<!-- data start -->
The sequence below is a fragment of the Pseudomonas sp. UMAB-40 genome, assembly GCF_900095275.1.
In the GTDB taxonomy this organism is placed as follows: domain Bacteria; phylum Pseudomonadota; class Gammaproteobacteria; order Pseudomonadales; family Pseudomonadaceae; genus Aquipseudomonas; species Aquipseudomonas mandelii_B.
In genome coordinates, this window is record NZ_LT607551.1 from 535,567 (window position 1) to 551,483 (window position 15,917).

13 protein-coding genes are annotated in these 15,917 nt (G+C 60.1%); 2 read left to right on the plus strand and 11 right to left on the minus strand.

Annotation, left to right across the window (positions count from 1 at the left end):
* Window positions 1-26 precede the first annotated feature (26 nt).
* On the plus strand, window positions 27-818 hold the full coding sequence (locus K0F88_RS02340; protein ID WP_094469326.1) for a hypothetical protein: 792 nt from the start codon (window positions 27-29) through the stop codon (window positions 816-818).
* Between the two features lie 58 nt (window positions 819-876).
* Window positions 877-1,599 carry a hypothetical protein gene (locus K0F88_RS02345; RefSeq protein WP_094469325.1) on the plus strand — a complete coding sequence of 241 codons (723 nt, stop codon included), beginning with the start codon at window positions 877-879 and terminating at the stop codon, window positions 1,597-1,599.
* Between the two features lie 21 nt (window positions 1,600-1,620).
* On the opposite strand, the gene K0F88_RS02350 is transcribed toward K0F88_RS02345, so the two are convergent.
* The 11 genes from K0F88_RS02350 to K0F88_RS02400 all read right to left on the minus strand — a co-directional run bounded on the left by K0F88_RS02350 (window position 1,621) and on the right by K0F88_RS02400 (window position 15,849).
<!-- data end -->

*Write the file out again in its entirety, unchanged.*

The sequence below is a fragment of the Pseudomonas sp. UMAB-40 genome, assembly GCF_900095275.1.
In the GTDB taxonomy this organism is placed as follows: domain Bacteria; phylum Pseudomonadota; class Gammaproteobacteria; order Pseudomonadales; family Pseudomonadaceae; genus Aquipseudomonas; species Aquipseudomonas mandelii_B.
In genome coordinates, this window is record NZ_LT607551.1 from 535,567 (window position 1) to 551,483 (window position 15,917).

13 protein-coding genes are annotated in these 15,917 nt (G+C 60.1%); 2 read left to right on the plus strand and 11 right to left on the minus strand.

Annotation, left to right across the window (positions count from 1 at the left end):
* Window positions 1-26 precede the first annotated feature (26 nt).
* On the plus strand, window positions 27-818 hold the full coding sequence (locus K0F88_RS02340; protein ID WP_094469326.1) for a hypothetical protein: 792 nt from the start codon (window positions 27-29) through the stop codon (window positions 816-818).
* Between the two features lie 58 nt (window positions 819-876).
* Window positions 877-1,599 carry a hypothetical protein gene (locus K0F88_RS02345; RefSeq protein WP_094469325.1) on the plus strand — a complete coding sequence of 241 codons (723 nt, stop codon included), beginning with the start codon at window positions 877-879 and terminating at the stop codon, window positions 1,597-1,599.
* Between the two features lie 21 nt (window positions 1,600-1,620).
* On the opposite strand, the gene K0F88_RS02350 is transcribed toward K0F88_RS02345, so the two are convergent.
* The 11 genes from K0F88_RS02350 to K0F88_RS02400 all read right to left on the minus strand — a co-directional run bounded on the left by K0F88_RS02350 (window position 1,621) and on the right by K0F88_RS02400 (window position 15,849).